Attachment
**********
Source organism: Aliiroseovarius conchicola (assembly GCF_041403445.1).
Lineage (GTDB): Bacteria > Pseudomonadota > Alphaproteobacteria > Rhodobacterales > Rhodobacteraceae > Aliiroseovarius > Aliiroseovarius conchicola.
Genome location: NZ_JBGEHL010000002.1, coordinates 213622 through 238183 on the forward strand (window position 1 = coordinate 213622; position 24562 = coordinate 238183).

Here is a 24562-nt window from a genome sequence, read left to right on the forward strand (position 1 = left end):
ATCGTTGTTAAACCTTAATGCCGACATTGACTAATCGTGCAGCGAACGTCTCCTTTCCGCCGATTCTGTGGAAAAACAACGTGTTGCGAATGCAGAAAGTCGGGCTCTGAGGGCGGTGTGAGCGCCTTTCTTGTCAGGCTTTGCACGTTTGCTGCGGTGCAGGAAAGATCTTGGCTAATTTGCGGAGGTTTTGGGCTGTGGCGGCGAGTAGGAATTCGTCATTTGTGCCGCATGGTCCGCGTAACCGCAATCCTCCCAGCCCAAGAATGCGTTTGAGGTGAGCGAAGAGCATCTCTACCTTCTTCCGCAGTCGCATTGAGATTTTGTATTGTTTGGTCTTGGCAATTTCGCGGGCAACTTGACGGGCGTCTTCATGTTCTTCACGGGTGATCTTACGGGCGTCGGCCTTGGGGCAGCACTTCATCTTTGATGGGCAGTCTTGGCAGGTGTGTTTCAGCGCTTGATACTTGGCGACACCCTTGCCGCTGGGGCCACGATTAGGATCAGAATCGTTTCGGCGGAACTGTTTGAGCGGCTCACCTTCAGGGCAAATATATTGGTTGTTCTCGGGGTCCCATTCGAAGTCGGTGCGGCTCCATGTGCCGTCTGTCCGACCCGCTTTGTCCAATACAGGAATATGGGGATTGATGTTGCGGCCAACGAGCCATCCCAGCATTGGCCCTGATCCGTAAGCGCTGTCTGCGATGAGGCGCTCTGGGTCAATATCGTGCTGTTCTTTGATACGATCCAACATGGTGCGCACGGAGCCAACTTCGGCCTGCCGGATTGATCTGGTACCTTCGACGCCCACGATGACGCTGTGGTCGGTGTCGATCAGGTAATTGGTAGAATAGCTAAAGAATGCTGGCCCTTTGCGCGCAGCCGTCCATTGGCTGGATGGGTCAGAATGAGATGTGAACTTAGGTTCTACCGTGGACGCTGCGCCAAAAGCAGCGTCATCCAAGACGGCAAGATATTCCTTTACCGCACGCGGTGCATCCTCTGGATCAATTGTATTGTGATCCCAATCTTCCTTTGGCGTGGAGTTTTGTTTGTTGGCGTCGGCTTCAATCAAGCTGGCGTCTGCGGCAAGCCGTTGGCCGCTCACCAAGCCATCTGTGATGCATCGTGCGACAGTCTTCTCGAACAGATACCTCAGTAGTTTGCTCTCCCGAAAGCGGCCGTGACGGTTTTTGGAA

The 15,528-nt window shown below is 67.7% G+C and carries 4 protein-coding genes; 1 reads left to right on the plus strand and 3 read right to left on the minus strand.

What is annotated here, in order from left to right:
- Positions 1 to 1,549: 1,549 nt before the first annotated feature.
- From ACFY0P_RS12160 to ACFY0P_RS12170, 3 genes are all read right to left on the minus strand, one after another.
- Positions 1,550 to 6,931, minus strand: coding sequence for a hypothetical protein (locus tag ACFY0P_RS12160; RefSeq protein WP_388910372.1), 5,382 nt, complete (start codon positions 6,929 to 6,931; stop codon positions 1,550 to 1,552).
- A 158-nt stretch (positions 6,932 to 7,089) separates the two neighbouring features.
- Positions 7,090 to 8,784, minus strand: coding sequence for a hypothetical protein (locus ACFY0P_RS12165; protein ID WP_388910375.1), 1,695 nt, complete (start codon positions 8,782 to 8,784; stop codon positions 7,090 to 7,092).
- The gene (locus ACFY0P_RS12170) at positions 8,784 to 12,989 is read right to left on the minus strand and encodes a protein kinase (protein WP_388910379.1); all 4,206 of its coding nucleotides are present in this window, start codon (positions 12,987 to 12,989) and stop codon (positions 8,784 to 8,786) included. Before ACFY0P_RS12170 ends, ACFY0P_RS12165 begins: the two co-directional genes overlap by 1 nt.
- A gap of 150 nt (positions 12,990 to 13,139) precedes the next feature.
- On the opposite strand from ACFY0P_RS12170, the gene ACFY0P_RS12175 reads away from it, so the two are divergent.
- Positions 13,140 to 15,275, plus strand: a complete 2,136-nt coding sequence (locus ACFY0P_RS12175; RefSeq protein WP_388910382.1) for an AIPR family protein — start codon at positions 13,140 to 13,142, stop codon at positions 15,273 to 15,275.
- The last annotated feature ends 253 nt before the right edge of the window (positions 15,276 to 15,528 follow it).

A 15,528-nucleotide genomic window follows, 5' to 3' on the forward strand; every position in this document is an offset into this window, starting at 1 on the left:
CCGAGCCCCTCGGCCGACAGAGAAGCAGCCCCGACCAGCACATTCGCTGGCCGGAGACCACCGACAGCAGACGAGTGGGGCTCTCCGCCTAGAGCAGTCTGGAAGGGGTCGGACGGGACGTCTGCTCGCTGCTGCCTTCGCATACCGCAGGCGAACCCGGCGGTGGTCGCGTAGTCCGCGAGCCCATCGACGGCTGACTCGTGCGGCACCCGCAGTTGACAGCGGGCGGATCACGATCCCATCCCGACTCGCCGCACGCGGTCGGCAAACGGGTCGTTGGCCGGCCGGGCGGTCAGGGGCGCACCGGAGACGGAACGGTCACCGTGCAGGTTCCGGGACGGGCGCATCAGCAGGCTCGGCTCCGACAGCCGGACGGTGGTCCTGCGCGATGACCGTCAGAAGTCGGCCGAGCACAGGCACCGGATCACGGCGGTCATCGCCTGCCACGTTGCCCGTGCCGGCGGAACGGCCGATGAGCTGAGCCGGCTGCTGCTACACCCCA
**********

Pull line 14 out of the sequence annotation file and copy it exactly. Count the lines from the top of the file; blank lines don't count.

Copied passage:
- A gap of 150 nt (positions 12,990 to 13,139) precedes the next feature.